If you want to build your core strength, I’ve got some good news! Endless sit-ups aren’t the answer.
I know, the good ole sit-up has been the go-to core exercise since forever but it’s time to burst the sit-up bubble.
Because if you truly want to strengthen your core (which you SHOULD and here’s why), I’ve got a much more effective approach to share with you.
How to build core strength from nothing
Learn to breathe
We all breathe, but breathing properly is a skill many of us have forgotten. Take a moment to focus on your breathing. Are you breathing deeply or is your breathing quite shallow? Did your shoulders rise up as you inhaled? This is a telltale sign that your breathing technique could do with some work.
It’s a function we do automatically, so of course, we’re not thinking too hard about it. But, shallow breathing can actually make you slouch and create tension in your body. When you’re not breathing correctly, you lose the ability to connect to your core.
In contrast, when you breathe in deeply, your torso expands and lengthens, meaning you can strengthen your core just by inhaling and exhaling properly. So, while breathing might seem like a boring place to start, it’s an easy and important way to start building core strength. If you want some breathing exercises to follow, you can download our free guide here.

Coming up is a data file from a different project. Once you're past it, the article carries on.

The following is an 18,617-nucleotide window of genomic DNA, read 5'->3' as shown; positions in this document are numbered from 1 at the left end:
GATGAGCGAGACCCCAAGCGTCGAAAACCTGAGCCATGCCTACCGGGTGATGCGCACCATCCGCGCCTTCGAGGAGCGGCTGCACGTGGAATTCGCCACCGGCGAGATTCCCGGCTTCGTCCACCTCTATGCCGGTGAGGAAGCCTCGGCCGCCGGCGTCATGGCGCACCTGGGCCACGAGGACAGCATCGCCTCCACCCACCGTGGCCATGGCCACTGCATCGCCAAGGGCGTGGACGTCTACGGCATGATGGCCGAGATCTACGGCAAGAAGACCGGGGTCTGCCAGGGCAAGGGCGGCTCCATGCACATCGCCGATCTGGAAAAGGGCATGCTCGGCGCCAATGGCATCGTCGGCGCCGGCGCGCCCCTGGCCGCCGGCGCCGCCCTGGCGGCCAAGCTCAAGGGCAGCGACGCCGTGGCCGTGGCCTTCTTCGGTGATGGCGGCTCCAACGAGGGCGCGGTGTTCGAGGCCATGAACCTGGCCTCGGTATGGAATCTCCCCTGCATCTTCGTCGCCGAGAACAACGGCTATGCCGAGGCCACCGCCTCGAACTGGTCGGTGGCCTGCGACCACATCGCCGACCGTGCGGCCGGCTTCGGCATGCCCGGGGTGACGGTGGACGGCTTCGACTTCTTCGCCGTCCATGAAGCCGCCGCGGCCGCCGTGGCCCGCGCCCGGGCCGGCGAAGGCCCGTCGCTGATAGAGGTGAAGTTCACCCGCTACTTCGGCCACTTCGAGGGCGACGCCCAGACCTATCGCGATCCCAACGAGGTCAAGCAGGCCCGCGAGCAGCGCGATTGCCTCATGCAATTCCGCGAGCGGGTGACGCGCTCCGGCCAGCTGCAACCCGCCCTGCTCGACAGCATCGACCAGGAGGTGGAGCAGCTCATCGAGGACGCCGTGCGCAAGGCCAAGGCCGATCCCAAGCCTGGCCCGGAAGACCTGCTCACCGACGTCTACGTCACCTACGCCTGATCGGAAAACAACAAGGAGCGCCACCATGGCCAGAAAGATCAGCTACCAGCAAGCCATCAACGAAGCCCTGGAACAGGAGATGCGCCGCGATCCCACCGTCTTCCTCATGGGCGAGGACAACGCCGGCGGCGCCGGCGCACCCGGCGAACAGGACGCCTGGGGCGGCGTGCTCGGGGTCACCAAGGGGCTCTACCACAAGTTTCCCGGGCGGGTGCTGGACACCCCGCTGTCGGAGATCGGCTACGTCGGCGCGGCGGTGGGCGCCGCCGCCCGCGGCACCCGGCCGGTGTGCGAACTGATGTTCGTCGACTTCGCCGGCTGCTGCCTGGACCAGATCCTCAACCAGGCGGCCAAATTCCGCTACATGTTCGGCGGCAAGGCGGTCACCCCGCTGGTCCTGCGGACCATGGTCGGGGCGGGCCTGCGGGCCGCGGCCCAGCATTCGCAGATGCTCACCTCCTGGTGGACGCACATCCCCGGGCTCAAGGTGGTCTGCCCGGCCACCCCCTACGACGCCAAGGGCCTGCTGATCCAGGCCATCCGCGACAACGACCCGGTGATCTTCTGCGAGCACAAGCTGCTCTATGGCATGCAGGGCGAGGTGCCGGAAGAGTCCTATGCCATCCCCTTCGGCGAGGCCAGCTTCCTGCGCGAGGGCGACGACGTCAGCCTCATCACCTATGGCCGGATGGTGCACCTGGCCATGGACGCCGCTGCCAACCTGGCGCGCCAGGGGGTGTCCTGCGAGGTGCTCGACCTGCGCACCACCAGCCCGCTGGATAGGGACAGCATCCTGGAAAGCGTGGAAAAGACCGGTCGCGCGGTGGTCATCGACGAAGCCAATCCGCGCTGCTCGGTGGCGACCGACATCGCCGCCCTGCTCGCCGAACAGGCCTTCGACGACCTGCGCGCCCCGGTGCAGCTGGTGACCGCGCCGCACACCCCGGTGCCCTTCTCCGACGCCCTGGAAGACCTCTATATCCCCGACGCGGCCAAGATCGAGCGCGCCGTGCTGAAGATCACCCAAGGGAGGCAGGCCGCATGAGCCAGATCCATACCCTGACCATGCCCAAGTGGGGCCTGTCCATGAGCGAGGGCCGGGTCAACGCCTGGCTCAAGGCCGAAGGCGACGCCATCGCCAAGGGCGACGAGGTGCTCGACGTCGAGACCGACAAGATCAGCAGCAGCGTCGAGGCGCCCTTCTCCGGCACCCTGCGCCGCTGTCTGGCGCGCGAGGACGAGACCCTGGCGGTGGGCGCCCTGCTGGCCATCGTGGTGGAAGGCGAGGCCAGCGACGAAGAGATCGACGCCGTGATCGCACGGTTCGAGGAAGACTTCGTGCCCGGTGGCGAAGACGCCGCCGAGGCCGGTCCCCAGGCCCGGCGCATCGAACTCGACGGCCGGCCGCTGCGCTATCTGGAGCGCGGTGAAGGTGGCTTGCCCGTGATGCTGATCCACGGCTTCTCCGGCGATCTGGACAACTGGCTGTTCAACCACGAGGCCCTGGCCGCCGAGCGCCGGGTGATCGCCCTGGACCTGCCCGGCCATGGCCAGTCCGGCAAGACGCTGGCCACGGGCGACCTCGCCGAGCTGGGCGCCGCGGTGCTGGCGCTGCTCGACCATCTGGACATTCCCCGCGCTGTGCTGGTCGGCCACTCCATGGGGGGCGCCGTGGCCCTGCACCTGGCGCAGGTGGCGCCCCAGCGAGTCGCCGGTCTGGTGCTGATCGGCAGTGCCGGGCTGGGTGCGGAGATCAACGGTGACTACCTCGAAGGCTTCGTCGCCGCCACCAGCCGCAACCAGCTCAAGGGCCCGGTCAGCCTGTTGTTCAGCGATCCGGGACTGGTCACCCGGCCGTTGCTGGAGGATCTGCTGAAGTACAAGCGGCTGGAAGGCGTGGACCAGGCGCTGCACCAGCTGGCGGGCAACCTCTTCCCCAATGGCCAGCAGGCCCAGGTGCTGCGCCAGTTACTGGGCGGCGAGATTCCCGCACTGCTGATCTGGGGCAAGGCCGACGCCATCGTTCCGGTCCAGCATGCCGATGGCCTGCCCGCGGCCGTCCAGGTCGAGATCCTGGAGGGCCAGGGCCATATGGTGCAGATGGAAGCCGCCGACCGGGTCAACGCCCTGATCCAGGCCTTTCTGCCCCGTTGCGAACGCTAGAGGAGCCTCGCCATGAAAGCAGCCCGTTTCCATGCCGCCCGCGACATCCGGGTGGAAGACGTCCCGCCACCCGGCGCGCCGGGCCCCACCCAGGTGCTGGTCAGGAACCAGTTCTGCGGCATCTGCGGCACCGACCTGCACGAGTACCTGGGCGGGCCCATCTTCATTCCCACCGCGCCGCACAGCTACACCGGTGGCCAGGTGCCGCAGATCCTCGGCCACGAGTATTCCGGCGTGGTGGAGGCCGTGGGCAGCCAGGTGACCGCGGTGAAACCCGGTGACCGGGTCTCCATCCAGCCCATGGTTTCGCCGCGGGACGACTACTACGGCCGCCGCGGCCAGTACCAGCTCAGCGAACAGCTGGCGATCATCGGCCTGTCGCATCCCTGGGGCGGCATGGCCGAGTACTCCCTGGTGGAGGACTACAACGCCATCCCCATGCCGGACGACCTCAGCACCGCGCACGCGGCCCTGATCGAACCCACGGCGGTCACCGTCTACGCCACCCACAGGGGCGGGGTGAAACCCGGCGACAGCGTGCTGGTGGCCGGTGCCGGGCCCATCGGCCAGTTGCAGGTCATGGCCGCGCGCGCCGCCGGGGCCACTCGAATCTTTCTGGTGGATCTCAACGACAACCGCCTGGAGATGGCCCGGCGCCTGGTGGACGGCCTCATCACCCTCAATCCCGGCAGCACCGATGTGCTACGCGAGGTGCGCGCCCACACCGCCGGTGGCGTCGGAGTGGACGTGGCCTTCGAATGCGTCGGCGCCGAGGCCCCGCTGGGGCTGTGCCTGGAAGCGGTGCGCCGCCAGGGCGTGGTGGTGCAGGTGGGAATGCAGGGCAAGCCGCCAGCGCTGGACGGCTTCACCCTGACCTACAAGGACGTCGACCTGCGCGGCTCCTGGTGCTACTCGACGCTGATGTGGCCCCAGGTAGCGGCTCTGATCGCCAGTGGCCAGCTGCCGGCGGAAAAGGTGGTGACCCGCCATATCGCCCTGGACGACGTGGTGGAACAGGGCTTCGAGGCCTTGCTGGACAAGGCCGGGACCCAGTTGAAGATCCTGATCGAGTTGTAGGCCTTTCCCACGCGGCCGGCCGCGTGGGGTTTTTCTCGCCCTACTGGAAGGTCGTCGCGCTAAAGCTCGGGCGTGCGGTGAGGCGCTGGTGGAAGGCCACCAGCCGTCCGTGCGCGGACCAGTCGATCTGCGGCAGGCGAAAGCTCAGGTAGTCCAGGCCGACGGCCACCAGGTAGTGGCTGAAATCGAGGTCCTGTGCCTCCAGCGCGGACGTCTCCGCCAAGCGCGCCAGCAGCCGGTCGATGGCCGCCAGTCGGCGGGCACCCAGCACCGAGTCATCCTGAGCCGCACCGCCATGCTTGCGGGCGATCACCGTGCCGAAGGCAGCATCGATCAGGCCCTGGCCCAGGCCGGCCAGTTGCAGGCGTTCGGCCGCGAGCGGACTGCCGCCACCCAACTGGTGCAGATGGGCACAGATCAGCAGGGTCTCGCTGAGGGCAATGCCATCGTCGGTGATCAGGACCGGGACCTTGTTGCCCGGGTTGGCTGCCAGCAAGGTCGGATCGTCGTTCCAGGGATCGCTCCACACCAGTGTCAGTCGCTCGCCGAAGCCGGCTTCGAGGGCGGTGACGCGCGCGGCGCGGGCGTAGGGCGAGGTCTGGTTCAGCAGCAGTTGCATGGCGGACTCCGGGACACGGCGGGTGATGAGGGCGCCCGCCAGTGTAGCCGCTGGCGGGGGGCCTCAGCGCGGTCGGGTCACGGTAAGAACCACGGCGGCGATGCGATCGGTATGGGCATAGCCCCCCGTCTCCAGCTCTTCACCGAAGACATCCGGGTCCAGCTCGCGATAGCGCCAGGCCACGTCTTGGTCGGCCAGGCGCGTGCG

Get your body and your mind on the same page
How often have you heard a trainer yell at you to engage your core? I know, right? Easier said than done. But becoming consciously aware of your core muscles and being able to intentionally engage them is important.
Why? Because as we age, we all start to lose our basic motor skills. When we were babies, crawling around and learning how to walk, we had to practice movements that would develop our core so we could stand.
We’d roll, sit up, pivot, plank, deep squat and even do superman holds. As adults, we find these movements difficult. They were once natural, and now we have to retrain our cores to achieve them again.
In order to retrain these muscles, we need to form a mind-muscle connection. If you’re looking for some pointers for building your mind-muscle connection, you can download our free guide here.
Pay attention to your posture
Have you ever been told you have bad posture? It might’ve made you stand straighter and roll your shoulders back. But correcting your posture involves a bit more than this.
Bad posture can cause back pain, neck tension, poor circulation and digestion, impaired lung function, headaches, jaw pain, spinal dysfunction, joint degeneration, rounded shoulders and a pot belly – just to name a few less than ideal outcomes.
Looking at the diagram below, you can see on the left-hand side is a pelvis in a neutral position. On the right-hand side is a pelvis tilted forward.
Notice how the back is curved and the abdomen is pressed forwards to compensate? This is a common form of bad posture I see all the time in women.
Your body will always try to stabilise itself somehow, so you might also have toes lifting off the floor when you stand or hyperextended knees that are pressed backwards. This causes the pelvis to tilt forwards, which in turn causes the ribs to flare out. Next, your shoulders and neck will round forward and your head position will shift forward, causing neck pain.
See how bad posture creates a knock-on effect?
That’s why I recommend having your posture assessed so you can work on building the strength you need in order to correct it.
By taking these simple steps, you can start to reprogram your body, get into healthier habits, and strengthen your core for the long term.